Talent retention has become one of the biggest issue business leaders face. This relatively new concern has grown over the last decade, from 28% of companies reporting that it was their most important concern in 2009 to nearly 60% of companies in 2013. Why is retention suddenly top of mind?
Historically, retention was never much of a concern. Employees were hired by a company and became ‘company men’. The gold watch employees were given after decades of service was a reality, with little turnover among staff.
A litany of factors affected the standard of the long-term corporate employee, including corporate mistrust, increasing reliance on technology, layoffs and a rapidly growing workforce.
The rising generation of employees are more likely to change jobs in search of a new experience and are less inclined to feel an attachment to a big corporation. Today, companies face a revolving door of employees, with most employees actively looking to change jobs every three years.
A stable workforce is an essential element in running a successful company. From building corporate culture to managing customer relations, consistency is one of the most important parts. Companies trying to build a lasting business must focus on retaining their workforce.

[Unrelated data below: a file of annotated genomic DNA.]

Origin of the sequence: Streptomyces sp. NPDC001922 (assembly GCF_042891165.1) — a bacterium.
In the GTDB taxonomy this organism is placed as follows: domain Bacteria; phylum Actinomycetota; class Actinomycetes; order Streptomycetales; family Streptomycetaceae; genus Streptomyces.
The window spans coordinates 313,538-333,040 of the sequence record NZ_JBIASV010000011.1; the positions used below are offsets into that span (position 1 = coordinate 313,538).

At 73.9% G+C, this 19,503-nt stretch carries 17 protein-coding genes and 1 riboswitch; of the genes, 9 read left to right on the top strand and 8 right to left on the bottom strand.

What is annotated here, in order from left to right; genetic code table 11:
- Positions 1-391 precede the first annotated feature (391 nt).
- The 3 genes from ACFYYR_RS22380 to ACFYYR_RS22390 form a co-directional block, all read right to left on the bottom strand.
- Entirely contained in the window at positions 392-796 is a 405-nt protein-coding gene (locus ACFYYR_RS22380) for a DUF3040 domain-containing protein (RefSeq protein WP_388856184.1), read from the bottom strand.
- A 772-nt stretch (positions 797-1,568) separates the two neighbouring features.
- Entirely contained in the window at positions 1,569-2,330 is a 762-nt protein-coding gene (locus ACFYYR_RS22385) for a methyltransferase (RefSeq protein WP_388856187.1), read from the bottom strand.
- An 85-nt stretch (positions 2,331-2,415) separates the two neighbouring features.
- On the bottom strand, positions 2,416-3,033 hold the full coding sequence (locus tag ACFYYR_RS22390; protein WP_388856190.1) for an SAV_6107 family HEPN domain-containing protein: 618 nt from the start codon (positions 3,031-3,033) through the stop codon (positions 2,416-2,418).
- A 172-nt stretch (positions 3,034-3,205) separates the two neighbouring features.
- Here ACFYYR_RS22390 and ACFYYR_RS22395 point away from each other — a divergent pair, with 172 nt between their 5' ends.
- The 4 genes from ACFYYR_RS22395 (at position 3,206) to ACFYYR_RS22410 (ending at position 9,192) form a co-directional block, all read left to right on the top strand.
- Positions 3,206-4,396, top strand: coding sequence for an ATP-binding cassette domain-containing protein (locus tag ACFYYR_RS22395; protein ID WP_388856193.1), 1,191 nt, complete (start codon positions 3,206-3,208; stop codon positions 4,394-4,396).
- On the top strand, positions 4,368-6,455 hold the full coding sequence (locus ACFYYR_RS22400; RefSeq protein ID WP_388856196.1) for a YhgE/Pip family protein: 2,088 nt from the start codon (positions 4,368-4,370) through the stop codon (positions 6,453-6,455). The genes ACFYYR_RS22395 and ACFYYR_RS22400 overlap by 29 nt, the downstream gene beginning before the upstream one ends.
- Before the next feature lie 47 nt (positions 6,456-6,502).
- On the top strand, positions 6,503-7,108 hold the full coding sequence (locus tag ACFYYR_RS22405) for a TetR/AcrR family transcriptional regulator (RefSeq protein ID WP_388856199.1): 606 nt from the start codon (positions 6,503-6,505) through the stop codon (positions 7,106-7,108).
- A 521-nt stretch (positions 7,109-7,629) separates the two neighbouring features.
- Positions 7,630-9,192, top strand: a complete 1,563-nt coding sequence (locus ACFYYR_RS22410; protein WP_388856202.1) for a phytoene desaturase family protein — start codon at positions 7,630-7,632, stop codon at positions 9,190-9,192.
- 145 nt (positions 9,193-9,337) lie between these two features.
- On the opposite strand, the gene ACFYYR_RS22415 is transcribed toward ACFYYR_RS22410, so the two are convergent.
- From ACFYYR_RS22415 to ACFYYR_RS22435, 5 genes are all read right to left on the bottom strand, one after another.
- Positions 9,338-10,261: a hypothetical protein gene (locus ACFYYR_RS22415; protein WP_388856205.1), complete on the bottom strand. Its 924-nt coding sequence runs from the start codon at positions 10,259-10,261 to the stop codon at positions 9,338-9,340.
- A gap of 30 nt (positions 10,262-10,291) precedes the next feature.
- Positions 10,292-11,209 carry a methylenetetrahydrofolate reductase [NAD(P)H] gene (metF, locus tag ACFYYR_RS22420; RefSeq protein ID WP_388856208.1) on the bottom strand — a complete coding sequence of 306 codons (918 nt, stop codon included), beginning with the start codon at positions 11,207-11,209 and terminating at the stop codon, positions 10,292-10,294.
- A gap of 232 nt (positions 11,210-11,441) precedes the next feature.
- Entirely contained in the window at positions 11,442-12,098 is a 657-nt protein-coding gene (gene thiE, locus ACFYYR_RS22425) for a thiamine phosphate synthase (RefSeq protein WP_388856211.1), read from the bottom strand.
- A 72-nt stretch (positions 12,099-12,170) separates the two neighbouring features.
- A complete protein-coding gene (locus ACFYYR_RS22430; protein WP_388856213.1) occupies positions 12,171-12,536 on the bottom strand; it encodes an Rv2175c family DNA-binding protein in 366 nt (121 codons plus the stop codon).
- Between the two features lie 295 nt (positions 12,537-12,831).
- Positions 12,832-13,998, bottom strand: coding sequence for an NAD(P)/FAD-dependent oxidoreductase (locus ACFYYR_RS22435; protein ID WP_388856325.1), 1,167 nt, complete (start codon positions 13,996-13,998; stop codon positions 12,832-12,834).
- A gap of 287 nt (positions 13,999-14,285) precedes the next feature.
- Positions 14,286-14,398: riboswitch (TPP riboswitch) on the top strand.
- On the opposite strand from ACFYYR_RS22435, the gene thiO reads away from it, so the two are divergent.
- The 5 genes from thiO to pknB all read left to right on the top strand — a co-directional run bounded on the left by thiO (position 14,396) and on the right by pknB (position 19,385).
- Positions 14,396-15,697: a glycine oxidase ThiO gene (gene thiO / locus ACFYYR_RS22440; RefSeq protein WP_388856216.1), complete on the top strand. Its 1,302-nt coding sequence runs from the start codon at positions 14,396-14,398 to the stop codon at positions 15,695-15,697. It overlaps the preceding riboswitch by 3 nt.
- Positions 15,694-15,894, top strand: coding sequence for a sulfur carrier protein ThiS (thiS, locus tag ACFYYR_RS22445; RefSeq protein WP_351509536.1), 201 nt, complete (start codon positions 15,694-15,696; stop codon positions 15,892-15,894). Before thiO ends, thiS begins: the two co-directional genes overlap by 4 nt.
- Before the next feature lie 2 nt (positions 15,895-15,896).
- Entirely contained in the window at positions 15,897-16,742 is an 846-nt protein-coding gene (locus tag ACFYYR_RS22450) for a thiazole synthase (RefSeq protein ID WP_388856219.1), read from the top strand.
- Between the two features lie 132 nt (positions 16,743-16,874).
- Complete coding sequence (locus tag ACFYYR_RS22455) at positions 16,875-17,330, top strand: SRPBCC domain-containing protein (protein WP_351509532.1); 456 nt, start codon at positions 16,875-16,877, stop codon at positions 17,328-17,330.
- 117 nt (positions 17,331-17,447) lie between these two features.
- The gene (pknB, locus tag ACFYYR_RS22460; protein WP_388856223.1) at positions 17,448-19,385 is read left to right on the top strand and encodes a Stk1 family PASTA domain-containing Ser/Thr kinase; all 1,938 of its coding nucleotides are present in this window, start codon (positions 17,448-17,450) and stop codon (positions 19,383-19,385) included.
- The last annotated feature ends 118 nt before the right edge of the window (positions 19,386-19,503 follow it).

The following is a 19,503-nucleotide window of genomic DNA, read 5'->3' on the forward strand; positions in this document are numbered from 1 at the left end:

Can retention help reduce costs?
Replacing an employee can cost up to 50 percent of their annual salary. Finding qualified employees requires advertising and promotion. The loss of the employee may lead to increased overtime as other employees pick up the slack.
These added costs, in combination with time spent on interviewing and on-boarding new employees, can severely impact a company’s budget. It is in a company’s best interest to retain employees who are qualified and trained for their position.
How can you retain talent?
One of the most effective ways of retaining talent is through employee engagement. Creating an environment that retains talent takes effort, but the dividends are worth the effort.
First and foremost, one of the key parts to retaining talent is to pay well. Changing jobs can be attractive when employees get a 10 to 20 percent pay increase. While pay is not the most important part of a job, it is important.
Pay your employees a comparable wage and offer regular raises for increased responsibilities and contribution to the company’s growth.
Cultivate a positive corporate culture
Develop an atmosphere that allows your employees to grow professionally and personally and recognize their efforts.
Be flexible. With the rise of technology’s use in the workplace, allow your employees to take advantage of flexibility as much as possible. Can employees work remotely? Allow them to work from home once a week. Find ways that show your employees that you will work with them on scheduling as much as possible.
Continue to train your employees as much as possible. Use cross-training to not only offer additional skills, but to help employees see the bigger picture of your company. Bring in outside enrichment opportunities to invest in your employees’ skills and abilities.
In today’s competitive workforce, retaining talent is more important than ever. Not only does it impact your costs, it can impact the entire demeanor of the company. What are you doing to improve the employee retention rates of your organization?
Michele Bailey is president and CEO of Blazing Agency and My Big Idea™. These two lines of business work congruently to support her clients’ success.